The disc opens auspiciously with The Soul Is the Arena (2010) for amplified bass clarinet and electronics, a work that Rubin commissioned from composer Mario Diaz de Leon and premiered at Chicago’s Velvet Lounge in November, 2010. For this sometimes boisterous duet Rubin plays the bass clarinet with a harshly distorted sound as he chases electronic shadows in a vigorous game of pursuit. Synchronisms No. 12 (2006) is another duet for reed and electronics by another Mario—Mario Davidovsky. In contrast to the manic energy of The Soul Is the Arena, Synchronisms is a more restrained, reflective soliloquy for unaltered clarinet with discreet electronic interventions. Rubin’s playing is deeply engaging, using carefully modulated dynamics and drawing on the full compass of the instrument. The earliest composition in the collection, Olly Wilson’s Echoes (1974), is a duet for tape and clarinet; in addition to its own inherent interest as an effective pairing of acoustic and prerecorded sounds, it provides historical context for the newer electroacoustic works on the CD.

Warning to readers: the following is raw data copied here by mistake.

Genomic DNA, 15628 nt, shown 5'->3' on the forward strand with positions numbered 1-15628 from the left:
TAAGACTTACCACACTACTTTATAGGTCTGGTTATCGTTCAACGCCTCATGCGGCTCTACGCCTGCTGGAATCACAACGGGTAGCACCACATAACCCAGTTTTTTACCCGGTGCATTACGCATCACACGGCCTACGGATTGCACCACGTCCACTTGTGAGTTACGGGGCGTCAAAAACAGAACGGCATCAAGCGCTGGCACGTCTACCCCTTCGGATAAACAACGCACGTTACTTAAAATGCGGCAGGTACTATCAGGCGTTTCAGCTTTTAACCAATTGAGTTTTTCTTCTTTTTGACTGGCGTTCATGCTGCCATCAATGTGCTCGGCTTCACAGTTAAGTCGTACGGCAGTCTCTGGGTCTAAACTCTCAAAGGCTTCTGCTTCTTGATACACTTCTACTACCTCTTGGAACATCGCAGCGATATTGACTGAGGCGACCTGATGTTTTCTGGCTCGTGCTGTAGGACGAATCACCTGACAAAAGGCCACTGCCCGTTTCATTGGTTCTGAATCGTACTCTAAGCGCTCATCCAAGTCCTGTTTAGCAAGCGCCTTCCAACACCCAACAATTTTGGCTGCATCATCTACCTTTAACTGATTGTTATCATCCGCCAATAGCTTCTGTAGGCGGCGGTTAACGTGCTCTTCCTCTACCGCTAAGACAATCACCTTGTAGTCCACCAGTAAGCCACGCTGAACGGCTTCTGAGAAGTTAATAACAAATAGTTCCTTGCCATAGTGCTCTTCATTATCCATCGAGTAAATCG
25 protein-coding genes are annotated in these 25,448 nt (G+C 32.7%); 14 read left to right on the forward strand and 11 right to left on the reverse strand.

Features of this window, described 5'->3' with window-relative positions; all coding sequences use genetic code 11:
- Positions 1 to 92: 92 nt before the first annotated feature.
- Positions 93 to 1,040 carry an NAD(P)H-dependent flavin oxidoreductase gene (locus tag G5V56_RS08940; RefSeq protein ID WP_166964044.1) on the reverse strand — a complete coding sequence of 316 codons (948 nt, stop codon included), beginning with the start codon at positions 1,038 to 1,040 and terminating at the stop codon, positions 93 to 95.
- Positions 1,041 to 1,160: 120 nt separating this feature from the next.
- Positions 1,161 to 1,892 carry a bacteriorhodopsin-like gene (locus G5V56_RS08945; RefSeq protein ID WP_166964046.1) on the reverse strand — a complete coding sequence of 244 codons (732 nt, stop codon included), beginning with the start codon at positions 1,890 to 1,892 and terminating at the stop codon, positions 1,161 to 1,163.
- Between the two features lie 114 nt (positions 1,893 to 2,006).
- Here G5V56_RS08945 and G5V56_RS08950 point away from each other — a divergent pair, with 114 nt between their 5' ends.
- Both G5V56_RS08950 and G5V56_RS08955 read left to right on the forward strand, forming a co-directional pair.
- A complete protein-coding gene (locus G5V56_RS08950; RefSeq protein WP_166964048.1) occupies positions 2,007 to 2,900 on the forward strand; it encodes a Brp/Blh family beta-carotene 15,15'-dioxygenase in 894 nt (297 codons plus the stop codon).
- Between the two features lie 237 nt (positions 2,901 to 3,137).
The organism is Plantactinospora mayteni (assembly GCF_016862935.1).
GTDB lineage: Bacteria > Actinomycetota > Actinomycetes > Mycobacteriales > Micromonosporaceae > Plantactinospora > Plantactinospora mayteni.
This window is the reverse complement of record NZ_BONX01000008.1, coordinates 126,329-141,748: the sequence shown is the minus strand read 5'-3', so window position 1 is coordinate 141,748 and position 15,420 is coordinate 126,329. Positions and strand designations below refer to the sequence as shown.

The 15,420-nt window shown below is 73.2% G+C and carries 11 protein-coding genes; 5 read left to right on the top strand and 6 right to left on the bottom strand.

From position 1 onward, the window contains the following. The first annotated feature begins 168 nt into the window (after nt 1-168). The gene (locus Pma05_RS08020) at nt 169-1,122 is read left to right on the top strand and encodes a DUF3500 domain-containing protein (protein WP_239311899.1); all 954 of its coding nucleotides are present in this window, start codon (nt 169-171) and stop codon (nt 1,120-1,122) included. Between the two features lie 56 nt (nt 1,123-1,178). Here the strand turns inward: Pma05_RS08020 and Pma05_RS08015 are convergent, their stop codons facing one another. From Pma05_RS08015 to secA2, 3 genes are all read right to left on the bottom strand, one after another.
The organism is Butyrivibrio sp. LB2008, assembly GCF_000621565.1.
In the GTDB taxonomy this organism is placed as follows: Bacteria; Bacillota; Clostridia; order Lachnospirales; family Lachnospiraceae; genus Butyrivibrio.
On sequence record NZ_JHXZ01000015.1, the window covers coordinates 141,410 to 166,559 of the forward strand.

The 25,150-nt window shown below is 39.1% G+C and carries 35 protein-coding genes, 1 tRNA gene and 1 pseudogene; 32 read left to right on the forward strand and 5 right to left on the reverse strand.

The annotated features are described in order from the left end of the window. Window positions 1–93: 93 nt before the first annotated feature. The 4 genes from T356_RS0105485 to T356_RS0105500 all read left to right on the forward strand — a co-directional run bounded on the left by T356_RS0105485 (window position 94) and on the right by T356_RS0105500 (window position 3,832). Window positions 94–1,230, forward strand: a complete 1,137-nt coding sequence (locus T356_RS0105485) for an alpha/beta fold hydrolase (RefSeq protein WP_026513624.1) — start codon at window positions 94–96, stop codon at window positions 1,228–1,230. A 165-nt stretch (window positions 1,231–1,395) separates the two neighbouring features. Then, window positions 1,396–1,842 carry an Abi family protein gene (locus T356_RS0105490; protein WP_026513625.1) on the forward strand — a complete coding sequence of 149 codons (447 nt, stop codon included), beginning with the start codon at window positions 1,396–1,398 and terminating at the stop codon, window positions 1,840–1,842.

Suzanne Farrin’s Ma Dentro Dove (2010) for clarinet and resonating body is one piece within the larger cycle Corpo di Terra, a collection of compositions inspired by the sonnets of the fourteenth-century Italian poet Francesco Petrarca. The title, taken from a line in Canzoniere 9, translates as “but within, where”—an apt name for a work that takes the sound of the mic’d clarinet and feeds it into the resonant interior of a piano. The rhetoric of the piece is built on a virtuoso technical vocabulary turned to expressive ends; Rubin’s performance is as affecting as it is arresting. Mexican composer Ignacio Baca Lobera’s exhilarating Salto Cuantico (2011) also calls for a virtuoso performance for a prepared clarinet that confronts electronic sounds on their own turf, as it were.
Rubin is co-composer of 2012’s Toast, a kind of aleatory work in which a synthesizer unpredictably accompanies Rubin and co-composer/pianist Cory Smythe through the rises and defiles of sonically broken ground.